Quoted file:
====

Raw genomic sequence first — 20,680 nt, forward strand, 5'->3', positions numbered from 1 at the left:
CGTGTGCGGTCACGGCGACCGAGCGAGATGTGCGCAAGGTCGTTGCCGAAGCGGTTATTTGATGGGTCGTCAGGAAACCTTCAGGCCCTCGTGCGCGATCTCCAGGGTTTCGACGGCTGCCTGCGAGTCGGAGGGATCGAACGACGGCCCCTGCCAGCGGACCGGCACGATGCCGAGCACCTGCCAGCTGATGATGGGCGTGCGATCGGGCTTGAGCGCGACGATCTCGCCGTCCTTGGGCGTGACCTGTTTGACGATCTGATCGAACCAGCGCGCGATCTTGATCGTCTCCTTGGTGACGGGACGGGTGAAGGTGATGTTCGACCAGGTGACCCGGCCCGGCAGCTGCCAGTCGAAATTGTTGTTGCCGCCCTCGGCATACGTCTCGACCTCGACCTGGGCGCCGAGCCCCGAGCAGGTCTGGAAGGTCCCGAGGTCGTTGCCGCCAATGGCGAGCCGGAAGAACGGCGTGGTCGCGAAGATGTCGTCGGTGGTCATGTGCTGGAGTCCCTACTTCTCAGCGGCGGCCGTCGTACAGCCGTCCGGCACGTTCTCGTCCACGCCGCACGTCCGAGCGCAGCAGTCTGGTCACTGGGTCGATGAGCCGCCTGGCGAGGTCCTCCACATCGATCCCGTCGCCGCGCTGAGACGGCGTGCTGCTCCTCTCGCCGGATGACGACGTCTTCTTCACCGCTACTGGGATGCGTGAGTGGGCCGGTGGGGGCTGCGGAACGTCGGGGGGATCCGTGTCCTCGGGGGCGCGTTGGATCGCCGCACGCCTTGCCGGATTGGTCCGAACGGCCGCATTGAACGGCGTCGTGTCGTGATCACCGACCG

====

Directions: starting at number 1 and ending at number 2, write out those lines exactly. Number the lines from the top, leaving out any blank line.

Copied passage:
Raw genomic sequence first — 20,680 nt, forward strand, 5'->3', positions numbered from 1 at the left:
CGTGTGCGGTCACGGCGACCGAGCGAGATGTGCGCAAGGTCGTTGCCGAAGCGGTTATTTGATGGGTCGTCAGGAAACCTTCAGGCCCTCGTGCGCGATCTCCAGGGTTTCGACGGCTGCCTGCGAGTCGGAGGGATCGAACGACGGCCCCTGCCAGCGGACCGGCACGATGCCGAGCACCTGCCAGCTGATGATGGGCGTGCGATCGGGCTTGAGCGCGACGATCTCGCCGTCCTTGGGCGTGACCTGTTTGACGATCTGATCGAACCAGCGCGCGATCTTGATCGTCTCCTTGGTGACGGGACGGGTGAAGGTGATGTTCGACCAGGTGACCCGGCCCGGCAGCTGCCAGTCGAAATTGTTGTTGCCGCCCTCGGCATACGTCTCGACCTCGACCTGGGCGCCGAGCCCCGAGCAGGTCTGGAAGGTCCCGAGGTCGTTGCCGCCAATGGCGAGCCGGAAGAACGGCGTGGTCGCGAAGATGTCGTCGGTGGTCATGTGCTGGAGTCCCTACTTCTCAGCGGCGGCCGTCGTACAGCCGTCCGGCACGTTCTCGTCCACGCCGCACGTCCGAGCGCAGCAGTCTGGTCACTGGGTCGATGAGCCGCCTGGCGAGGTCCTCCACATCGATCCCGTCGCCGCGCTGAGACGGCGTGCTGCTCCTCTCGCCGGATGACGACGTCTTCTTCACCGCTACTGGGATGCGTGAGTGGGCCGGTGGGGGCTGCGGAACGTCGGGGGGATCCGTGTCCTCGGGGGCGCGTTGGATCGCCGCACGCCTTGCCGGATTGGTCCGAACGGCCGCATTGAACGGCGTCGTGTCGTGATCACCGACCG